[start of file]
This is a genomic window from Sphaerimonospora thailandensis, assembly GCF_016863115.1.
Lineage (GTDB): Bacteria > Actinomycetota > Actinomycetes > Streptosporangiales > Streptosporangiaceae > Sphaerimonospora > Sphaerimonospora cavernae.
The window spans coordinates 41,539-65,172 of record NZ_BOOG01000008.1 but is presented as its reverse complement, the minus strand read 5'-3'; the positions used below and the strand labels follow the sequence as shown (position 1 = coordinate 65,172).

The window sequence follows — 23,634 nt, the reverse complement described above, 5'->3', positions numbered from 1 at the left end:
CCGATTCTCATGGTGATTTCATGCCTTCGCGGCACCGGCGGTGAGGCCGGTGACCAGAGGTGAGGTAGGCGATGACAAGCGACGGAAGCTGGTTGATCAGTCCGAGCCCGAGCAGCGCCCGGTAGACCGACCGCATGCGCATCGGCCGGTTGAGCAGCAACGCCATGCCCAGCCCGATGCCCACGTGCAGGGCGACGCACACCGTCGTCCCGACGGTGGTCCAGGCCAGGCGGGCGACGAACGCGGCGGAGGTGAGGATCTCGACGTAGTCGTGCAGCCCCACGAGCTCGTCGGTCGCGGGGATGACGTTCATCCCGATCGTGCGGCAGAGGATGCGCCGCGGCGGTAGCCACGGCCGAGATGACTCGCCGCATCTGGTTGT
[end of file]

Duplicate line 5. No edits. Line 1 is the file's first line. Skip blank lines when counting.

CCGATTCTCATGGTGATTTCATGCCTTCGCGGCACCGGCGGTGAGGCCGGTGACCAGAGGTGAGGTAGGCGATGACAAGCGACGGAAGCTGGTTGATCAGTCCGAGCCCGAGCAGCGCCCGGTAGACCGACCGCATGCGCATCGGCCGGTTGAGCAGCAACGCCATGCCCAGCCCGATGCCCACGTGCAGGGCGACGCACACCGTCGTCCCGACGGTGGTCCAGGCCAGGCGGGCGACGAACGCGGCGGAGGTGAGGATCTCGACGTAGTCGTGCAGCCCCACGAGCTCGTCGGTCGCGGGGATGACGTTCATCCCGATCGTGCGGCAGAGGATGCGCCGCGGCGGTAGCCACGGCCGAGATGACTCGCCGCATCTGGTTGT